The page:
HORWITZ: Well, first of all, it's boyfriend, no husbands, okay?

CONAN: Right.

HORWITZ: So no Ike Turner, no here's Johnny, no - not Jack Nicholson in...

CONAN: Mm-hmm.

HORWITZ: ..."The Shining," and, as always, no TV shows. But there are several categories of bad boyfriend.

CONAN: Which are?

HORWITZ: Well, probably the classic. And there are a lot of archetypes in dramatic literature, in fiction. The insincere rake, you know, the man of bad character like Mike Damone.

CONAN: The cad.

HORWITZ: The cad. There you...

(Soundbite of laughter)

HORWITZ: Before it meant computer-assisted design, it actually meant a bad guy. And this is a guy who leads good girls astray. Very often a rich guy, sort of a benign version would be like Reggie in the "Archie" comics, you know?

(Soundbite of laughter)

CONAN: Oh, he's an archetype, sure.

HORWITZ: But, you know, you're sitting there in the audience saying, what does she see in him?

CONAN: Mm-hmm.

HORWITZ: You know? And there are a lot of those. I mean, Jane Austen has a million of those...

CONAN: Any number of those, yes.

HORWITZ: ...especially Mr. Wickham...

CONAN: Mm-hmm.

HORWITZ: ...in "Pride and Prejudice" and the many film versions of that. There's a strange sort of cinematic version is the other man who serves the dramatic purpose of making the hero look good in comparison to him.

CONAN: Right.

HORWITZ: And when you get into the teen movies, you know, in the '80s, you know, there's a lot of them there. And then there are creeps who stalk or even try to murder, you know? But there are even more. We'll get into them. But this is - don't forget the melodramas and comedies of the silent era, you know? I mean, I guess you could call the evil landlord with designs on the heroine and ties her to the railroad tracks, you know, a bad boyfriend, so those are the guys who are the boyfriends...

CONAN: Well...

HORWITZ: ...in their own head.

CONAN: There's also the category - somebody who qualified for last week's classic best meals on - in the movies, and that is, you know, Bela Lugosi, the...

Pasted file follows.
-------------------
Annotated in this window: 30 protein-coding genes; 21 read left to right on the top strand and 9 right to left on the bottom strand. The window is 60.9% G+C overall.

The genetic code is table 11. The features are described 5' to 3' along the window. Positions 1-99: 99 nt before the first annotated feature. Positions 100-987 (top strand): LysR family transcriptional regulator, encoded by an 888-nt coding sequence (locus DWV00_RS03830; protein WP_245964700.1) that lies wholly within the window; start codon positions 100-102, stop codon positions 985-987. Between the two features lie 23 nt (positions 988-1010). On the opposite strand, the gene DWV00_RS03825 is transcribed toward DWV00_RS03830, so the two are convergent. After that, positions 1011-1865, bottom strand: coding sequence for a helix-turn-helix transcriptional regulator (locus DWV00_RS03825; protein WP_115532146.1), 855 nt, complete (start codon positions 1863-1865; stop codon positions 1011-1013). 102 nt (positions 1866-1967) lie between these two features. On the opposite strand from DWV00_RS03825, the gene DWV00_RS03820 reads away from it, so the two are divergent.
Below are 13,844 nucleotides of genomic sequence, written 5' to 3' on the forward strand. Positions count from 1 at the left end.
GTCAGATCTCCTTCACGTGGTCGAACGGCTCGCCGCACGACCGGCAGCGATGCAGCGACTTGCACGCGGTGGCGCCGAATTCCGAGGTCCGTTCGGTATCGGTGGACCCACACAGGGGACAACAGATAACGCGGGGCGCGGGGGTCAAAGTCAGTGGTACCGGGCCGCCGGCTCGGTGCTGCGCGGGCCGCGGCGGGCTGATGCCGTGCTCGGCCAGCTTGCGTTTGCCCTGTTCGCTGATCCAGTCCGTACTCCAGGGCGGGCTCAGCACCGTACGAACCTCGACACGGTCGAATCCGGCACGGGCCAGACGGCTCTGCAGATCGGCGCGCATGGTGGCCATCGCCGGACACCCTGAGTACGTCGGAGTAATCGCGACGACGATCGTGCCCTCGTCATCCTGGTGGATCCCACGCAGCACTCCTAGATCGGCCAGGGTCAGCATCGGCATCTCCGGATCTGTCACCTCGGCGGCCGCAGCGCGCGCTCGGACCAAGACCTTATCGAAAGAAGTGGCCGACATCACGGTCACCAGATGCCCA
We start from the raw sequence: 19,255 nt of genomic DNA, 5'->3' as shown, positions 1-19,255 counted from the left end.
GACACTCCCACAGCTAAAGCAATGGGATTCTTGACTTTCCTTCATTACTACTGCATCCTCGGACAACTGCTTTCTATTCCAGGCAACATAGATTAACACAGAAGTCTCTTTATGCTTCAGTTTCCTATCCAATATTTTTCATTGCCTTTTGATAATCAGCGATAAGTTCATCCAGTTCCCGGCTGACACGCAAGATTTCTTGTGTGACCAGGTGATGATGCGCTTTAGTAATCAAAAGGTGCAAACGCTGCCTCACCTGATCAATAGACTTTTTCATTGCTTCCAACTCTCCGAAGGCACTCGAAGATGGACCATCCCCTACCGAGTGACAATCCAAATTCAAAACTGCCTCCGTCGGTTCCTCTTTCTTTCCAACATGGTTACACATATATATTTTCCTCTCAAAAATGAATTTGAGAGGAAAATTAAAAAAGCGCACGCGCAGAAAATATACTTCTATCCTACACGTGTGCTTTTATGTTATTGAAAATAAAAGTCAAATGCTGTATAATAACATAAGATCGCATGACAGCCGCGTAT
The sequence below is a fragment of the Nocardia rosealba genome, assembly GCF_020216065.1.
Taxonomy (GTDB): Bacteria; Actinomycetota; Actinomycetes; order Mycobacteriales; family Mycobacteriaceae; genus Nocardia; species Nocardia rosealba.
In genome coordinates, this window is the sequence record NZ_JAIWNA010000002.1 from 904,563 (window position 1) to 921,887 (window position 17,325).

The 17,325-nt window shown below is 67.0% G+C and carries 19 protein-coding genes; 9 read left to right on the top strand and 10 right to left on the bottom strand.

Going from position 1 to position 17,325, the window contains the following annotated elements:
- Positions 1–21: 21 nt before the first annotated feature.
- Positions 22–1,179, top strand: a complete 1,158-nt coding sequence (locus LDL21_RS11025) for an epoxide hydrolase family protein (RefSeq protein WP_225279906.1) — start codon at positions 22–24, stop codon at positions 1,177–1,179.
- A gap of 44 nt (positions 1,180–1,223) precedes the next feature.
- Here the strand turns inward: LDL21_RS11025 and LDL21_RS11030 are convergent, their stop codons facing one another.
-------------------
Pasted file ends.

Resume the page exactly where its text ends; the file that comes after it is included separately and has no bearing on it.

CONAN: If you want to date a vampire, you got a problem.

HORWITZ: Yeah. That's not what we'd call a relationship...

(Soundbite of laughter)

HORWITZ: ...you know what I'm saying? It's a - it's sort of a one-way thing. But, you know, the - in the silent - and, you know, I always bring up those first, you know, the first third of the movies when we didn't have sound. And, you know, in a lot of Mack Sennett comedies, Fatty Arbuckle always was the sweetheart of Mabel Normand, and there was always a jilted suitor like Al St. John who always caused trouble. And it's very funny.

CONAN: And he - well, he had his problems in real life, too.

(Soundbite of laughter)

HORWITZ: Well, this is true.

CONAN: So, anyway, we want to get your nominees for worst best boyfriend. 800-989-8255. Email us: talk@npr.org. And let's start with Diane(ph), Diane, with us on the line from Charleston.

DIANE (Caller): Hey. How are you?

CONAN: Very good, thanks.

DIANE: Great. Well, I would like to nominate Christian Slater's character from "Heathers."

CONAN: Christian Slater. This is in the 1989 film. He played J.D., and he neglected to tell Winona Ryder's Veronica that those were not blanks in those guns.

(Soundbite of movie, "Heathers")

Mr. CHRISTIAN SLATER (Actor): (as J.D.) Look, you believed it because you wanted to believe it. Your true feelings were too gross and icky for you to face.

Ms. WYNONA RYDER (Actor): (as Veronica Sawyer) I did not want them dead.

Mr. SLATER: (as J.D.) Did, too.

Ms. RYDER: (as Veronica) I did not.

Mr. SLATER: (as J.D.) Did, too.

Ms. RYDER: (as Veronica) I did not.

Mr. SLATER: (as J.D.) Too.

Ms. RYDER: (as Veronica) Did not. Did not, did not.

Mr. SLATER: (as J.D.) Did, too. The girl who died...

Ms. RYDER: (as Veronica) Oh, I didn't know what the...